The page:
Movie review: Tulsa filmmaker blends pot, poetry, philosophy in ‘Leaves of Grass’
Actor-writer-director Tim Blake Nelson returns to his Okie roots in his wild and woolly new movie, “Leaves of Grass.” And those roots encompass an amazing array of influences: the formal discipline of Classics study at Brown University; Tulsa’s colorfully diverse Jewish community; the hyper-literate melding of comedy and violence a la the Coen Brothers; the odd marriage of rustic provincialism and worldly sophistication that informs the filmmaker’s Oklahoma upbringing.
Nelson himself is a man of many parts – a gifted character actor with a flair for earthy comedy (most famously displayed in his gem-like performance in the Coens’ “O Brother, Where Art Thou?”) and a celebrated playwright-filmmaker astute at tackling profound issues of morality (the existence of God in “Eye of God,” Shakespearean urgencies in “O,” and the collective Jewish conscience in “The Grey Zone”).
Those two parts come together neatly in “Leaves of Grass” (the title itself suggests a heady dichotomy – wacky tobacky or the words of Walt Whitman?), which is graced with an uncanny duel performance by star Edward Norton.
In Nelson’s enjoyably loopy mash-up of philosophy and poetry, marijuana and murder, Norton plays Oklahoma twin brothers Bill and Brady Kincaid, identical siblings who’ve traveled very different paths. Bill is a buttoned-down ivy league Classics professor and a rising academic star who long ago shook off the red dirt of his Okie past; Brady is a scruffy, loosey-goosey pot grower and toker in Little Dixie with his own homegrown philosophical take on hydroponic farming methods.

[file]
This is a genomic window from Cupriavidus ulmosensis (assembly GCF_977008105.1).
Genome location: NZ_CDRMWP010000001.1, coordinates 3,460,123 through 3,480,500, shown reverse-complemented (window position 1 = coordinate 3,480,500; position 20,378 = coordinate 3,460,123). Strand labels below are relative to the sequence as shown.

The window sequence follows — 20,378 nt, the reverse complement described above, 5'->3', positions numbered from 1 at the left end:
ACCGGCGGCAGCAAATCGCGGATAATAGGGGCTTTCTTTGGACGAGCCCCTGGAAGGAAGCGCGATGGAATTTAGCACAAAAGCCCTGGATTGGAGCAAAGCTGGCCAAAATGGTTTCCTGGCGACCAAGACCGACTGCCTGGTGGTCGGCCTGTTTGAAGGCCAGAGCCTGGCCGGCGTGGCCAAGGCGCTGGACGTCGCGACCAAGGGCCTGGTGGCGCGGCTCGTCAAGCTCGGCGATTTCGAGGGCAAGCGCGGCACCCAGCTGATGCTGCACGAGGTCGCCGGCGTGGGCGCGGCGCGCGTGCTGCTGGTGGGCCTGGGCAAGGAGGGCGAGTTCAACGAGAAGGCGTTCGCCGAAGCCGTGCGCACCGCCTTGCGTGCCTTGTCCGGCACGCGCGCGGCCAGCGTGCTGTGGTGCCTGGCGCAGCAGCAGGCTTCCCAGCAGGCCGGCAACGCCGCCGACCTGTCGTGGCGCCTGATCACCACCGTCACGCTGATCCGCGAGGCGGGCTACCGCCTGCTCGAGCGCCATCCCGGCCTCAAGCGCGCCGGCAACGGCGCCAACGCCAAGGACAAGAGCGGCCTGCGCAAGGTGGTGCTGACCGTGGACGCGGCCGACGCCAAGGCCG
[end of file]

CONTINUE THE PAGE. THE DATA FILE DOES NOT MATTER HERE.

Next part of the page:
Though long estranged, the two brothers are reluctantly reunited when Brady gets crosswise with a Tulsa drug kingpin and lures Bill back home with a trumped-up family emergency and a loony scheme to extricate himself from an onerous debt.
This sets up an escalating comedy of errors, mistaken identities and pithy philosophical ramblings that inevitably lead the shaggy-dog tale off into bleaker and bloodier territory.
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